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      • Thanks so much Lee. It’s a lonely old business, as I guess you must know, so I appreciate that 🙏

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      • NC was thrust upon Mr. Lee & sometimes I see him mooning, but far less frequently than before she left for a new job. He avoided her as much as possible before she left but that wasn t always possible.

        Your choosing to go NC reflects well upon you. I know it’s tough. Worth it though!

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  4. Re-reading this excellent post as I’ve been presented with the option of NC now. LO is leaving my workplace and whilst there’s still a few weeks of necessary contact ahead, after that I’ll have the chance to go full NC. The question is whether I just do it, and effectively ghost her, or whether I explain my reasons (without full disclosure)?

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    • There is a middle way between ghosting and disclosure. Civil, positive, but not emotional. If she texts after she leaves, take a while to respond, and be friendly but neutral. Take a little longer each time. Be less responsive and less engaged, and she will get the message.

      You can choose to part with her on friendly but professional terms, just as you would any other employee. It would be better for both of you, and with much less risk of recrimination or anger. The only real cost is to your pride. You don’t get to confirm to yourself that there was something “real” between you, and it wasn’t that you were being a fool or being manipulated. If you try to dance on the line of disclosure in the hope that you can pick up a hint of how she felt about you, it will feed the limerence uncertainty (and you may tip over the line and regret it).

      I may be wrong, but I think you will respect yourself more in the future if you disentangle cleanly, than if you use your last period of contact as a final opportunity to hint about something deeper between you.

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      • Thank you, that staged withdrawal makes a lot of sense, and is less hurtful to her than ghosting. I know full disclosure is a likely bad move but as we’ve already hinted at something deeper, my thoughts were that I could refer to that conversation but not go further.

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      • Yes, it’s controlled deceleration rather than slamming the brakes on. Sometimes emergency stops are required, but in your situation it’s more a case of wanting to part on good terms but without any further damage to your professional or personal lives. That deeper connection happened and was hinted at, but you made the choice to not escalate it or prolong it.

        If it helps: on my LO’s last day, I had all sorts of plans about how I was going to phrase my last goodbye, how I was going to respond to requests to stay in touch etc. When it came to it, none of that preparation made any difference. LO was in a right emotional state and so was I and we played out a masterclass in clumsy miscommunication. I basically got through the day in “boss mode” (i.e. focus on tying up the last loose ends of business), she opted for “dam up all emotions”.

        It was frustrating, but about an hour from close of play I realised that my future life was going to be free of all this emotional turmoil. It was a relief. The sacrifices of not knowing for sure how she felt, and not being able to express how I felt, were worth making – and mostly about my vanity, ultimately.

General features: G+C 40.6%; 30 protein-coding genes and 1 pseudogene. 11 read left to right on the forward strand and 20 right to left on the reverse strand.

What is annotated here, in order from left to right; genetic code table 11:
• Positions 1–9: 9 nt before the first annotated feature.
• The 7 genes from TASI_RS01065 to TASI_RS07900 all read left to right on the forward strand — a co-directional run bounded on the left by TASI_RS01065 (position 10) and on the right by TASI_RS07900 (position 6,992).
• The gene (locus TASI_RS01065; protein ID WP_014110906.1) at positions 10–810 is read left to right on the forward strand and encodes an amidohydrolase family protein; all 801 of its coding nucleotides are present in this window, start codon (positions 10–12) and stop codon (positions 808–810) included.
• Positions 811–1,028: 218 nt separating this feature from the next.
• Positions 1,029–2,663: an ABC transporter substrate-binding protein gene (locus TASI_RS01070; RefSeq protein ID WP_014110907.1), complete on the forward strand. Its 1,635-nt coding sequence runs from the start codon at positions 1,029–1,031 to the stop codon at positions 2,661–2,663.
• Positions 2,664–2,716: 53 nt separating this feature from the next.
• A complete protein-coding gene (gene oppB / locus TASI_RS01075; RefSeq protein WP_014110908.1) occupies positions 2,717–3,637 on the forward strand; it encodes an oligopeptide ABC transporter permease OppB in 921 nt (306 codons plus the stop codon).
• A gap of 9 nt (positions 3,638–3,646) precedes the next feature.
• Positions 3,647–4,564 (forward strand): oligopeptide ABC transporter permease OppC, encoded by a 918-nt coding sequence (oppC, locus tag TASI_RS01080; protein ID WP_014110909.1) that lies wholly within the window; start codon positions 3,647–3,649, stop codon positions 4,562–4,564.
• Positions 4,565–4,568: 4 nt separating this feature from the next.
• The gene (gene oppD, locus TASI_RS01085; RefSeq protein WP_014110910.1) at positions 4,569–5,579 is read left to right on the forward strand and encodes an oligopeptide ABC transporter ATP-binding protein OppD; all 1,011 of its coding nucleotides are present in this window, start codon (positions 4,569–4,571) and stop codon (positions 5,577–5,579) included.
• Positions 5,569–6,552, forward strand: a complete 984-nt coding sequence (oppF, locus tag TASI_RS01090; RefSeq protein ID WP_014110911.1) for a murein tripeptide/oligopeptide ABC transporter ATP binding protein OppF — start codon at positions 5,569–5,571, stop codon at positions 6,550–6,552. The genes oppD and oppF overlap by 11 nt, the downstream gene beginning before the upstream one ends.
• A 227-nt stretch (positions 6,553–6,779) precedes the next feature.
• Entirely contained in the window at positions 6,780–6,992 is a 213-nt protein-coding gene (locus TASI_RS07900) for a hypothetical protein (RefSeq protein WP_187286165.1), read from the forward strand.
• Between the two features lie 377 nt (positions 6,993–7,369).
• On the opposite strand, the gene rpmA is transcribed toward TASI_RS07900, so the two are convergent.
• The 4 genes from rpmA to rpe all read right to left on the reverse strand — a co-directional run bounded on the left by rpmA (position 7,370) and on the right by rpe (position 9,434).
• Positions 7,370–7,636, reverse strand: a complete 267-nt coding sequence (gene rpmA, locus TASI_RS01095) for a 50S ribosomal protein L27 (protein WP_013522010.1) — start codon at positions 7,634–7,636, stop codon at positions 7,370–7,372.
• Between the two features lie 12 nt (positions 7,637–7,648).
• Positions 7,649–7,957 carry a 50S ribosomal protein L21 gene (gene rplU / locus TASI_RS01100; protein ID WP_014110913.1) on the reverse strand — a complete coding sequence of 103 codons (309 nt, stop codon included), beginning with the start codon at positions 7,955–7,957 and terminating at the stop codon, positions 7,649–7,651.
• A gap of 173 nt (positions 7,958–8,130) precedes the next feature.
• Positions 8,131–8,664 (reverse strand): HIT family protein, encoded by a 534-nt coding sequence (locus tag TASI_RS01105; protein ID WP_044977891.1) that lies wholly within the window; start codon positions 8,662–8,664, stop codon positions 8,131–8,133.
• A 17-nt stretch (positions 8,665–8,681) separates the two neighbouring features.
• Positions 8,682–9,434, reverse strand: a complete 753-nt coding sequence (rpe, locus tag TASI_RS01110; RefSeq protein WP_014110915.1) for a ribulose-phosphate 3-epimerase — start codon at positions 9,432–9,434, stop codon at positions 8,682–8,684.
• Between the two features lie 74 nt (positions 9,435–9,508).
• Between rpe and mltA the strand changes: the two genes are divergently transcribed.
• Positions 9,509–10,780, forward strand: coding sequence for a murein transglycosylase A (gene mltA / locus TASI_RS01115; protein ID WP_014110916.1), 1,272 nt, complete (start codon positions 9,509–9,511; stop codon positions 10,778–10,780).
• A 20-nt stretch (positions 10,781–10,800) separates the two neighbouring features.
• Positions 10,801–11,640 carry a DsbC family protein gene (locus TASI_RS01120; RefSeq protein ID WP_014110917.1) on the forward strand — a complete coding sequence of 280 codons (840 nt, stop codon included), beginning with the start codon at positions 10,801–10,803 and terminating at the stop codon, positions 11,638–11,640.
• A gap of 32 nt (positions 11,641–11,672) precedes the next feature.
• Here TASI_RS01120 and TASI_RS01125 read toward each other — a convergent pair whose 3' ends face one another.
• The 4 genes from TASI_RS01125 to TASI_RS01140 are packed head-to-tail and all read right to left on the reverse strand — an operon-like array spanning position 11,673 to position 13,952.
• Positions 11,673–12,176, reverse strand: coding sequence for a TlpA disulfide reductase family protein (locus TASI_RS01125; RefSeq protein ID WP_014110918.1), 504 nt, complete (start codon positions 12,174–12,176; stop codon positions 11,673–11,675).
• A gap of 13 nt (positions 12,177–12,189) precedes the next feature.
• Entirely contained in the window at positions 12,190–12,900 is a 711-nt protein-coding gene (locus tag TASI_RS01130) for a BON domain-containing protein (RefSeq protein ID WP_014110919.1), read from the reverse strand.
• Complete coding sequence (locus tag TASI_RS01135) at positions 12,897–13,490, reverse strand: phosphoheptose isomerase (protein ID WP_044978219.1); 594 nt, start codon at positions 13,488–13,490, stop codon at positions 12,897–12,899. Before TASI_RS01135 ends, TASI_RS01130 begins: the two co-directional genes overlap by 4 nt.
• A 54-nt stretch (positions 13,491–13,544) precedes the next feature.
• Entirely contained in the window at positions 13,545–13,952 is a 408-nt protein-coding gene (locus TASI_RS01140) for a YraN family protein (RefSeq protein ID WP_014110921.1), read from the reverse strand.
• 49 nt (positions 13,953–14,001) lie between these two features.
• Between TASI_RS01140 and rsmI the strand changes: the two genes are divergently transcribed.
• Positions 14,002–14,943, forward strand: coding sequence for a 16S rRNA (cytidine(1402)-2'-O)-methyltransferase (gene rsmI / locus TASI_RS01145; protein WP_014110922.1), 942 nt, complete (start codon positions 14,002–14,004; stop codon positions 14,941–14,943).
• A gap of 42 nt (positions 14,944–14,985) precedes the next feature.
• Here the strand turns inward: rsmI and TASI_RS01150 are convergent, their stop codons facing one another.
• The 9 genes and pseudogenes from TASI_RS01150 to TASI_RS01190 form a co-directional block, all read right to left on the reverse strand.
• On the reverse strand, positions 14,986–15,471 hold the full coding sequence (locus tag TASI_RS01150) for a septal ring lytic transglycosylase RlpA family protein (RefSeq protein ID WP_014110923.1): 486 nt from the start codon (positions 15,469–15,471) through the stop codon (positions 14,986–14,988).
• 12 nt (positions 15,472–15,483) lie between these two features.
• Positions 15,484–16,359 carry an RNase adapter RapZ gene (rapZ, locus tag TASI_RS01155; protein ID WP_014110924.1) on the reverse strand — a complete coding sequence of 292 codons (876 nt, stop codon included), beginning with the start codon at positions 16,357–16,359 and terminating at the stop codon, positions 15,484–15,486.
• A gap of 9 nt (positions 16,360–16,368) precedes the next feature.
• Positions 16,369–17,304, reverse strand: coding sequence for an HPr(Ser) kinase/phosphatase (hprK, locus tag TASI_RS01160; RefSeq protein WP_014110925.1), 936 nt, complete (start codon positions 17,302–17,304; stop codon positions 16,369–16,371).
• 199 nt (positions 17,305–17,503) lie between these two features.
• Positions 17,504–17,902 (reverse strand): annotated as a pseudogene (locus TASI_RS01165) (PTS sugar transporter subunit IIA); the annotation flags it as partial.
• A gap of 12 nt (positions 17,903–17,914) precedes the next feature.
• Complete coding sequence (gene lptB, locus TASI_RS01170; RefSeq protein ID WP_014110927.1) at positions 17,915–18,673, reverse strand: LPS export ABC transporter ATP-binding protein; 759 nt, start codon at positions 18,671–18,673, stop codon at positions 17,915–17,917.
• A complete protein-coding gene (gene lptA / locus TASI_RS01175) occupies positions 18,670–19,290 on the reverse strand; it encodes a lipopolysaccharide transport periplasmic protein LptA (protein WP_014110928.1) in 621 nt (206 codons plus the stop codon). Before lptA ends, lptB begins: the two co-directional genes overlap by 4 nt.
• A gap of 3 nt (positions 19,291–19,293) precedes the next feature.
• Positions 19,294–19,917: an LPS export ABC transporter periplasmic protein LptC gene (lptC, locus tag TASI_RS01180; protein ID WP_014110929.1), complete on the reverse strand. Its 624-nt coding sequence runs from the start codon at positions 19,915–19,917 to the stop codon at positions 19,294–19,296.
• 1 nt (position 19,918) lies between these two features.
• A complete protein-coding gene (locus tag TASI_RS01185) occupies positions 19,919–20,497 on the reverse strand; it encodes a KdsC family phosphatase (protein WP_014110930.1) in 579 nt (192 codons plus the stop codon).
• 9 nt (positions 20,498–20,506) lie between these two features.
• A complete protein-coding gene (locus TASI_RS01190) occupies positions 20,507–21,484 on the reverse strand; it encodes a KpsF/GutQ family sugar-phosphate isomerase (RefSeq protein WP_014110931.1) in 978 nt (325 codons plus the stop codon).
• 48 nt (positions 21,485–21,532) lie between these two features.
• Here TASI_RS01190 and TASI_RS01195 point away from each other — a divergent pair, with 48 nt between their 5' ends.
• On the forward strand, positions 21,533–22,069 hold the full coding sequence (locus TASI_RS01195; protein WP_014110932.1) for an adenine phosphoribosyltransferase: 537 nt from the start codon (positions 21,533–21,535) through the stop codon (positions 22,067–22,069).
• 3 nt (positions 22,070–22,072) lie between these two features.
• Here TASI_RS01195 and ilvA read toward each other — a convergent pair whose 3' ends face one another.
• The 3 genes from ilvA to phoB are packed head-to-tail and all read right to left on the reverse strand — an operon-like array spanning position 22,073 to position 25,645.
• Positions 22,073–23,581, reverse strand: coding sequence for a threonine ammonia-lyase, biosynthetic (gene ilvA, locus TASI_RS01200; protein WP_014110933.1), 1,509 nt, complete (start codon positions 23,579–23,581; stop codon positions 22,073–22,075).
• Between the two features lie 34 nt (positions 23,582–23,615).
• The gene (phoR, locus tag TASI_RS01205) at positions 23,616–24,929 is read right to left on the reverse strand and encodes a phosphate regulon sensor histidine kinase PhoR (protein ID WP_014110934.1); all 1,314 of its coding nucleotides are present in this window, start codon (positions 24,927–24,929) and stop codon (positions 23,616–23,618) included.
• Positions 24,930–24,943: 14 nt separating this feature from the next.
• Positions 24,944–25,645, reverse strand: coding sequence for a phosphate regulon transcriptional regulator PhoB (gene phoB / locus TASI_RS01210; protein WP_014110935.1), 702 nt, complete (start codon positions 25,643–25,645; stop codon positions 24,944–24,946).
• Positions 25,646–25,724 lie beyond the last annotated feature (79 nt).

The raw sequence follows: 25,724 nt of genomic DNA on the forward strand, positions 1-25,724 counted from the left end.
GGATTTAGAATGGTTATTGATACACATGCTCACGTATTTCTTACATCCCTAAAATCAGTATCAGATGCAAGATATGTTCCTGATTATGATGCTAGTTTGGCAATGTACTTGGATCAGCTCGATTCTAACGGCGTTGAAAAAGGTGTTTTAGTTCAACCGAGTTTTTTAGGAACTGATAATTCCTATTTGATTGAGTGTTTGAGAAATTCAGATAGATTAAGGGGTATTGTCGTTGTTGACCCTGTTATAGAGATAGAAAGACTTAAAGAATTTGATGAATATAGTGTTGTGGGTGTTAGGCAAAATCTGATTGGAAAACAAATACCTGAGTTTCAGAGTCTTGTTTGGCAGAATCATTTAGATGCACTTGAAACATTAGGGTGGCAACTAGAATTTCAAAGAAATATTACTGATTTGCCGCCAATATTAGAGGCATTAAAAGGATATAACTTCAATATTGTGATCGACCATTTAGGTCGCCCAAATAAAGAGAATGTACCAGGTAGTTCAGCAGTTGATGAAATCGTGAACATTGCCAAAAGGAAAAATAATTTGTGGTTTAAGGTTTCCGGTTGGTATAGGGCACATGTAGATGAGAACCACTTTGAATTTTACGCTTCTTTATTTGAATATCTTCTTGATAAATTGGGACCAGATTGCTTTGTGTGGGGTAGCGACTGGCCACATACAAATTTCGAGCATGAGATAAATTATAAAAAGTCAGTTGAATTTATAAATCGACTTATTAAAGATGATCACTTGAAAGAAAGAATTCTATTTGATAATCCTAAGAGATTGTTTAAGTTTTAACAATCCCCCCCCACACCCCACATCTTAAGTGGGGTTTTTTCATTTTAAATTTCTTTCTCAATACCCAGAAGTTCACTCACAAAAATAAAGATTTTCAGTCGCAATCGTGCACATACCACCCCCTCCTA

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      • You really don’t know how she’ll respond.

        In her goodbye, LO #4 said, “I wish you no ill will.” (nice of her)

        When I relapsed 2 years ago and posted something on her site’s FB page, the post lasted 8 minutes and I lasted 9 minutes before she blocked me. That was the last action I did that elicited a direct response from her.

        She didn’t do exactly what I asked but she did enough to prevent the recurrence of future robo-emails. So, I sent an email on the business account thanking her and wishing her a happy birthday. She’d know that I knew. I expected silence in return.

        Four hours later I had an email from her personal account. It was only 4 words but it was a direct response. Once again, I miscalculated. Lesson learned: 2 yrs of NC and I could elicit a response from her. The limerent Scharnhorst would have taken that and ran with it. The post-limerent Scharnhorst sees it as warning.

        Be careful. There’s usually an unexpected consequence.

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  5. “I know full disclosure is a likely bad move but as we’ve already hinted at something deeper, my thoughts were that I could refer to that conversation but not go further.”

    First off, you’re only controlling one side of the conversation, she may want to take it further. You think you know how she’ll respond but you don’t know until you try it. Nothing about that conversation will take you anywhere you really want to be.

    A more subtle disclosure but disclosure none the less. Why bring it up? If you’re serious about getting free, don’t refer to it.

    Now, if you want to prolong “the dance,” go for it and make sure to include the possibility of a comeback later on. At this point, she’s expendable. You can probably get as good a buzz playing back that conversation in your head later, revising what you said over and over, and wondering if she’ll ever take you up on it than you had actually dealing with her. Nothing like when the text notification goes off or checking the one email account to get your mind going and the letdown when it’s not her. That’s cyclical and you may be able to manage it. It can be quite enlivening on a dull day.

    The upside is you’ve moved the limerence back into your own head. The downside is that you didn’t get rid of the limerence and she might come back. Also, there’s no guarantee it won’t get away from you, again.